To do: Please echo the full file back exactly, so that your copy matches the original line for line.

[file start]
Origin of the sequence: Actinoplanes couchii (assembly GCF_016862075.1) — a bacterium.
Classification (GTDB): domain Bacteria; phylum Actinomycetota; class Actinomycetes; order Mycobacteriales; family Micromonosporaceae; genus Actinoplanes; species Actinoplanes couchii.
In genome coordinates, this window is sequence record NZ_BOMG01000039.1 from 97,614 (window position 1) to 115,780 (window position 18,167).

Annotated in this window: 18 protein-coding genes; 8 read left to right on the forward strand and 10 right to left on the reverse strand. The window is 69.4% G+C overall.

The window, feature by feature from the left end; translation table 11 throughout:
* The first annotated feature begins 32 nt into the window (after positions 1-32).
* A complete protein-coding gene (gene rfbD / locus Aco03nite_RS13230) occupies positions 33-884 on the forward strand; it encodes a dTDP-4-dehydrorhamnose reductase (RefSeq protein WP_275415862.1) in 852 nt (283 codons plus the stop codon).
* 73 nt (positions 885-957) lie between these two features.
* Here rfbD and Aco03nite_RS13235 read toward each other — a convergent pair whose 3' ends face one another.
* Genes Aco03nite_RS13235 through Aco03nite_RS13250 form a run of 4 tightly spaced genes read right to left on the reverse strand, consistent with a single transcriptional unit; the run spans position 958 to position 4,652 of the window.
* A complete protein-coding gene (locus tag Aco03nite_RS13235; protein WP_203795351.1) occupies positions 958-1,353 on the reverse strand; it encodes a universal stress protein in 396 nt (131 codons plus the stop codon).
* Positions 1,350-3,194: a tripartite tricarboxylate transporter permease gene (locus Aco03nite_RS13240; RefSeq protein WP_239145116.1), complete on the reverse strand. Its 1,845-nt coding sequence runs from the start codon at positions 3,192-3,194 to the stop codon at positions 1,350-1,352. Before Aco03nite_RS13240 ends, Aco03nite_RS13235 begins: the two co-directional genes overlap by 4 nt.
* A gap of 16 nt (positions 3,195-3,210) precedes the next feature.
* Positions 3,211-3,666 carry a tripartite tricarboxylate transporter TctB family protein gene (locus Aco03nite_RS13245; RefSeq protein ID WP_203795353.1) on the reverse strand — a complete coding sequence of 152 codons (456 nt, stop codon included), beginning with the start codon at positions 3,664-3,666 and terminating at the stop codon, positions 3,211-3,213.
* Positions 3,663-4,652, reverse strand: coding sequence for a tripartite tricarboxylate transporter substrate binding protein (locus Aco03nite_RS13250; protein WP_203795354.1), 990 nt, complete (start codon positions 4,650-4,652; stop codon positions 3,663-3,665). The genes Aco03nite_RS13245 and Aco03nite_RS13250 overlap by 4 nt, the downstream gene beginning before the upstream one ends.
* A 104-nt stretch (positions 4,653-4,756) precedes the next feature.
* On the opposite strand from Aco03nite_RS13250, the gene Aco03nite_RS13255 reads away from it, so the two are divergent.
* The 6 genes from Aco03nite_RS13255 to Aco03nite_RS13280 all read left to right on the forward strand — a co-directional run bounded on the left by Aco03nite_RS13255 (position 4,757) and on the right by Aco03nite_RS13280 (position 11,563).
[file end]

Origin of the sequence: Actinoplanes couchii (assembly GCF_016862075.1) — a bacterium.
Classification (GTDB): domain Bacteria; phylum Actinomycetota; class Actinomycetes; order Mycobacteriales; family Micromonosporaceae; genus Actinoplanes; species Actinoplanes couchii.
In genome coordinates, this window is sequence record NZ_BOMG01000039.1 from 97,614 (window position 1) to 115,780 (window position 18,167).

Annotated in this window: 18 protein-coding genes; 8 read left to right on the forward strand and 10 right to left on the reverse strand. The window is 69.4% G+C overall.

The window, feature by feature from the left end; translation table 11 throughout:
* The first annotated feature begins 32 nt into the window (after positions 1-32).
* A complete protein-coding gene (gene rfbD / locus Aco03nite_RS13230) occupies positions 33-884 on the forward strand; it encodes a dTDP-4-dehydrorhamnose reductase (RefSeq protein WP_275415862.1) in 852 nt (283 codons plus the stop codon).
* 73 nt (positions 885-957) lie between these two features.
* Here rfbD and Aco03nite_RS13235 read toward each other — a convergent pair whose 3' ends face one another.
* Genes Aco03nite_RS13235 through Aco03nite_RS13250 form a run of 4 tightly spaced genes read right to left on the reverse strand, consistent with a single transcriptional unit; the run spans position 958 to position 4,652 of the window.
* A complete protein-coding gene (locus tag Aco03nite_RS13235; protein WP_203795351.1) occupies positions 958-1,353 on the reverse strand; it encodes a universal stress protein in 396 nt (131 codons plus the stop codon).
* Positions 1,350-3,194: a tripartite tricarboxylate transporter permease gene (locus Aco03nite_RS13240; RefSeq protein WP_239145116.1), complete on the reverse strand. Its 1,845-nt coding sequence runs from the start codon at positions 3,192-3,194 to the stop codon at positions 1,350-1,352. Before Aco03nite_RS13240 ends, Aco03nite_RS13235 begins: the two co-directional genes overlap by 4 nt.
* A gap of 16 nt (positions 3,195-3,210) precedes the next feature.
* Positions 3,211-3,666 carry a tripartite tricarboxylate transporter TctB family protein gene (locus Aco03nite_RS13245; RefSeq protein ID WP_203795353.1) on the reverse strand — a complete coding sequence of 152 codons (456 nt, stop codon included), beginning with the start codon at positions 3,664-3,666 and terminating at the stop codon, positions 3,211-3,213.
* Positions 3,663-4,652, reverse strand: coding sequence for a tripartite tricarboxylate transporter substrate binding protein (locus Aco03nite_RS13250; protein WP_203795354.1), 990 nt, complete (start codon positions 4,650-4,652; stop codon positions 3,663-3,665). The genes Aco03nite_RS13245 and Aco03nite_RS13250 overlap by 4 nt, the downstream gene beginning before the upstream one ends.
* A 104-nt stretch (positions 4,653-4,756) precedes the next feature.
* On the opposite strand from Aco03nite_RS13250, the gene Aco03nite_RS13255 reads away from it, so the two are divergent.
* The 6 genes from Aco03nite_RS13255 to Aco03nite_RS13280 all read left to right on the forward strand — a co-directional run bounded on the left by Aco03nite_RS13255 (position 4,757) and on the right by Aco03nite_RS13280 (position 11,563).